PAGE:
"I'm not happy about this either," Mills said. "If I hadn't removed them, [the state] would have held millions of dollars from the district."
Under an accountability plan created this year when New Jersey was granted a waiver from federal No Child Left Behind requirements, principals in the state's worst-performing schools must be replaced if they cannot produce improved student achievement after three years.
Seventy-five public schools, labeled "priority schools," are bound by the rule. Receiving the designation were 23 of Camden's 26 schools, many of which have long-entrenched problems. Four failed to make adequate progress over three years.
In a letter to the district in June, state Education Commissioner Chris Cerf ordered the principals at Woodrow Wilson High, Charles Sumner Elementary, Henry L. Bonsall Elementary, and East Camden Middle replaced by the start of the school year.
No other district received such an order, according to state education officials.
But the state offered no guidance on what to do with the displaced administrators, whose contracts prevent them from being fired or demoted, Mills said.
"My hands were tied," he said.
So Mills created the title of "principal on special assignment" and posted the four to different departments.
Marry C. Ellerbe, formerly of East Camden Middle School, was reassigned to the Parent Solution Center. Janis Kauffman was moved from Sumner Elementary to the district's guidance and testing department. And Bonsall's Deborah Olusa was reassigned to the truancy and attendance department.
Tyrone Richards, formerly at Wilson High, was sent to Camelot, a private alternative-education provider that has 400 students - about 3 percent of the district's enrollment - in three school programs. Calvin Gunning has held a similar position at Camelot since last year.
Gunning, who is also president of the Camden principals' union, said he and Richards would split duties overseeing Camelot's programs.
The reassigned principals are not happy with their new titles, Gunning said. Kauffman appealed to the state to reconsider her removal but was denied, he said.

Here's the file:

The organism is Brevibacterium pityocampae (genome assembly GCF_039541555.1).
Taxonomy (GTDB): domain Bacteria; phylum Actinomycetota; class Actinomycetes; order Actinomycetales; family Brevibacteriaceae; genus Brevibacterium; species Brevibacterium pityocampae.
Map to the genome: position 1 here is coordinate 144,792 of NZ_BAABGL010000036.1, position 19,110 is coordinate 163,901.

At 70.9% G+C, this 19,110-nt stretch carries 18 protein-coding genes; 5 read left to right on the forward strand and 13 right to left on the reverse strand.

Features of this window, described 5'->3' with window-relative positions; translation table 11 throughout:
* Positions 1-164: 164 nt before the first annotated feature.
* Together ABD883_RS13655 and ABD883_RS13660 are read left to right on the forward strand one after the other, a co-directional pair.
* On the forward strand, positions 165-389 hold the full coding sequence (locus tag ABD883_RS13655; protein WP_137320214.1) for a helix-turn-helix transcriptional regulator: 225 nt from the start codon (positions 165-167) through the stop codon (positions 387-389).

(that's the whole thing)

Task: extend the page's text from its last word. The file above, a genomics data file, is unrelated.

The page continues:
Three years was not enough time to turn around a persistently failing school, Kauffman said in June. "I was brought [to Sumner] in 2008. . . . It took a while to change the culture and get order."
Olusa also has stated that she would prefer to be in a school, Gunning said.
"We are highly disappointed that some of our principals have worked, some for 20-some years, and are now being treated like second-class citizens," he said.
All of the principals have retained their $116,000-plus salaries.
The district hired Karen Jones-Rodgers, an elementary principal in the Chester Upland School District, to head Bonsall. She worked in Camden's Freedom Academy Charter School in 2004 and 2005.
Lisa Thomas, a high school administrator in Philadelphia, was hired as principal at Wilson.
The vice principal at East Camden Middle, Shareef Daaliya, was promoted to principal there. And Susan Goyins, principal at the recently closed Lanning Square School in Parkside, will be principal at Sumner.
Joseph D. Carruth, whom the board terminated as principal of Dr. Charles E. Brimm Medical Arts High School six years ago, will return to the district Thursday, but not heading a school.
Carruth, 44, also has been named a principal on special assignment. He is to work with the district's safety and security department and will review bullying and intimidation guidelines, Mills said.
Carruth sued under the state's Conscientious Employee Protection Act, alleging that the district fired him for publicly reporting in 2005 that he was asked to tamper with students' state test scores. He was awarded an $860,000 settlement last year.
In March, an arbitrator ruled that the district should reinstate Carruth as a principal by July 1, but the school board voted to reinstate him for the school year beginning in September.
Contact Claudia Vargas at 267-815-1953, firstname.lastname@example.org or on Twitter @InqCVargas. Read her blog, "Camden Flow," on Philly.com.